I have a lot of real-life friends who have adopted, and I have even more adoptive virtual friends. This means that the feeds in my social media accounts trend heavily towards adoption-related themes. While most of what I see is unremarkable, every so often something appears that makes me read it several times just to be sure I was reading it correctly. After the shock wears off, my poor husband then has to be the recipient of some aggravated kvetching on my part as I expound upon why this particular something is so very, very wrong. This was the scenario when I happened across this assertion:
“God knew that it doesn’t matter how your children get to your family. It just matters that they get there.”
I want to acknowledge that I understand the intention behind this statement. What it is trying to say is that a family loves each member equally, regardless of how a family member arrived. Family love and membership are not determined by genetics. This is a great sentiment, but this is not actually what the quotation is saying when you really look at it. Let’s look at why this quotation is so troublesome.
We need to have a double lens when we view anything about adoption. There is the lens of the adoptive parent, but there is also the lens of the adoptee. So often we adoptive parents see our child’s life and experiences as starting when we meet them. As if everything they had and experienced before us doesn’t matter, doesn’t count. In fact, the quotation explicitly says that it doesn’t matter how a child got into a family.
I have children who remember their life before joining our family. There is no way I could ever tell them that what went before us doesn’t matter—because it does. There are people they loved and cared for who were in their previous lives. There are memories, sounds, smells, love, fear, and joy that helped to make my children who they are. Even for my children who have no memories of their lives before our family, it matters. I have held a child while he sobs in my arms because he misses, in a deep and powerful way, birth parents he doesn’t remember. They are a part of him. Their story helped determine his story. It matters in the extreme how he got to our family because it is part of his story. If I love my son…and I do…I must care about his entire life story. It is what shaped him and made him. I have to care enough to weep with him over his losses. I have to care enough to help him heal from his hurts. If I think these things do not matter, then I have dismissed a large part of my adopted child’s identity.
To dismiss how my children arrived in my family is to dismiss their deeply significant hurt. It is no small thing to lose a family of origin. It is a traumatic event. How a child processes that trauma will differ from child to child, but it doesn’t change the fact that it is a traumatic loss. I love my children so much that if I could save them from such a loss I would. I truly wish I could go back and change things so that each of my children could remain in their first families. I would miss them in ways and amounts I don’t want to contemplate, but I also see the pain their loss causes them and how it impacts them. If I could give them that gift, I would. So to me, the fact that these precious children are in my family and are now my beloved children is not the end. It is not the culmination of their lives that now they are in my family. Our family is their third best choice. That matters to me. That matters to them. We have stepped into a breach that in a perfect world would not have existed. While I am happy to have these children in my life, I deeply wish, for their sake, that our presence wasn’t necessary.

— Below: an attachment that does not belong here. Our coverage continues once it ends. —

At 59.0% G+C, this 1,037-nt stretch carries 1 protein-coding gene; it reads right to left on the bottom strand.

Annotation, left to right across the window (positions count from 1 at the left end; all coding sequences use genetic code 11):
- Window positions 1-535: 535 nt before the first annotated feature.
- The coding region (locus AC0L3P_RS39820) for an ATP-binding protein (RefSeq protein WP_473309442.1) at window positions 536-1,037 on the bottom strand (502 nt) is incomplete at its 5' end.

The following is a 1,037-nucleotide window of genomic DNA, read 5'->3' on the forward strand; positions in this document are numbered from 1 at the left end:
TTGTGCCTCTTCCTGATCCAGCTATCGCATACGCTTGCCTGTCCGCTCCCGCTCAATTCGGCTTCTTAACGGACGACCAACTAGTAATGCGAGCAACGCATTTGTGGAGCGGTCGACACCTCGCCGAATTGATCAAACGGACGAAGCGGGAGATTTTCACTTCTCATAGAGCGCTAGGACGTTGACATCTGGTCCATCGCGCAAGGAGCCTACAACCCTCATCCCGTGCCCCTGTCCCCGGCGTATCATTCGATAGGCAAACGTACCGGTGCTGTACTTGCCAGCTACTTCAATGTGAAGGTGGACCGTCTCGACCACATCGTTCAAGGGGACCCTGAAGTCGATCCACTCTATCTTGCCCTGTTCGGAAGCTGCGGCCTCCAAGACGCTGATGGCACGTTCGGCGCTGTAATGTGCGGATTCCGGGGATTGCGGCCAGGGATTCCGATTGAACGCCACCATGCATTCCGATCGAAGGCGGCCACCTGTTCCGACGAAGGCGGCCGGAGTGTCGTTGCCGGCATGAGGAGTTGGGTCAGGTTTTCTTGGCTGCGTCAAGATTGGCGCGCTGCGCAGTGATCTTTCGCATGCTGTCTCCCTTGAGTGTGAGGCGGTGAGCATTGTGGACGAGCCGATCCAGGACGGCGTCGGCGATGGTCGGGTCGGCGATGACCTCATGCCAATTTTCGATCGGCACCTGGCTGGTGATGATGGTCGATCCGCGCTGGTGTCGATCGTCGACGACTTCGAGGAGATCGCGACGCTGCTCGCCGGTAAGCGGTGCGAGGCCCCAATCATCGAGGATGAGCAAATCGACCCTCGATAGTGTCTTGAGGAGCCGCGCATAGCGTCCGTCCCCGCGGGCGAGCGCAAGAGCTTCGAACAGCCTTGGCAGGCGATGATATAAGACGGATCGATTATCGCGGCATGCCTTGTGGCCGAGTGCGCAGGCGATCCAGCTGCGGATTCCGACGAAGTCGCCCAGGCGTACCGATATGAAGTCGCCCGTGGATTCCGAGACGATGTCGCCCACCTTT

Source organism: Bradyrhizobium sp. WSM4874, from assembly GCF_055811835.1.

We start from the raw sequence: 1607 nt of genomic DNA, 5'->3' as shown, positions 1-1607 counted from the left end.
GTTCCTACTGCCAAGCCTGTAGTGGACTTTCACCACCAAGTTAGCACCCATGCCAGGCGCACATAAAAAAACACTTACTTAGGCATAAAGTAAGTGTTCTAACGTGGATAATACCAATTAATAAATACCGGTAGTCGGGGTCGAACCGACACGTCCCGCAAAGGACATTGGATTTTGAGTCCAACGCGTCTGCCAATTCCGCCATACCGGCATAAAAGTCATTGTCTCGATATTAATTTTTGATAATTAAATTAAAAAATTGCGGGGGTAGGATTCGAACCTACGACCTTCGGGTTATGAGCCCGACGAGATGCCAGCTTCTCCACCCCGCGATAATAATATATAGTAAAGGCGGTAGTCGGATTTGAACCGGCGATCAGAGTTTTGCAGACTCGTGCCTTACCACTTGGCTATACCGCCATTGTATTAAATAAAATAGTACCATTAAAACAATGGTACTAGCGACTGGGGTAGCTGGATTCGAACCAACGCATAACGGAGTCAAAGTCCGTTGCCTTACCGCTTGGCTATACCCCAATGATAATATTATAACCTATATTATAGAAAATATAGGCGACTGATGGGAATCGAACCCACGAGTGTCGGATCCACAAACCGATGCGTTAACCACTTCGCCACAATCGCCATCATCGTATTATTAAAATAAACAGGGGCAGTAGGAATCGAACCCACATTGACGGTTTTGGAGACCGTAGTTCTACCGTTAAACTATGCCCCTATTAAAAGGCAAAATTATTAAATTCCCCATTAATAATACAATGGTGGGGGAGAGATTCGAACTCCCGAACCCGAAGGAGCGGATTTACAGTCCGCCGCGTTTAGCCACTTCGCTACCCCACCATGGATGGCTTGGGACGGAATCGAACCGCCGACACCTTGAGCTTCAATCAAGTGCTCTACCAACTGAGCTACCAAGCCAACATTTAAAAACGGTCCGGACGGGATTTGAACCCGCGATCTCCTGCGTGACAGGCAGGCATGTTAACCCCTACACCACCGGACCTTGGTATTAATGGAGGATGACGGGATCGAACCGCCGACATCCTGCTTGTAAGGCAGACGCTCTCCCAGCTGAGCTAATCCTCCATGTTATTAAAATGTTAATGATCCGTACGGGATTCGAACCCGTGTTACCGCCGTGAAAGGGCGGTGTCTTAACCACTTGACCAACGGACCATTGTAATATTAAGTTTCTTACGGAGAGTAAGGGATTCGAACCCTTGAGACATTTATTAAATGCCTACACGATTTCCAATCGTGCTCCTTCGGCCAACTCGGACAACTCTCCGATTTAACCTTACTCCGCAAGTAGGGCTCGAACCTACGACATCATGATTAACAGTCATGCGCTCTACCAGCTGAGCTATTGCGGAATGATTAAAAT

After having dismissed the reality that an adopted child has a very real past before her adopted family showed up and that how she got there is a second or third best choice, this quotation also throws God into the mixture…and not in a good way. The theological implications in this assertion are huge.
Here is what I learn about God from this quotation: God doesn’t care about an adoptee’s past. God doesn’t care about an adoptee’s pain. God’s sole concern is providing children for families who want them. This is not the God I know.
The God I know is about redemption. We live in a sinful, imperfect world. Frankly, it’s a mess and is far from perfect. It is not the world as it was originally created. Yet, in all of this mess, God enters in. While we wait for the new Heaven and the new earth, God is here with us in the mess. My children have experienced some pretty unimaginable things in their short pasts. To say God doesn’t care about that is wrong. He cares deeply and weeps with them. By providing another family for them, He is helping to redeem the pain and the loss. He is providing love and care and a place to heal. He did not cause the pain; we humans in our brokenness did that all by ourselves. But He comes alongside while we all deal with the consequences of that brokenness.
I hope that no one, after a little thought, would believe that a child coming from a hard place could love a God that ordained their hurt and loss so that a Western middle class family could have a child. I know I wouldn’t want to have anything to do with a god like that. But in reality, this is really what the quotation says, isn’t it? That nothing else matters except a family has a child?
We owe our children more than such simplistic and erroneous thinking. We need to be willing to enter their pain and loss with them. We need to be willing to accept the fact that we are probably not their first choice of a family, if they had been offered a choice. We need to accept the fact that we are not owed a child at all. Instead, the privilege of raising a child is just that, a privilege. Not something owed or deserved, but a gift.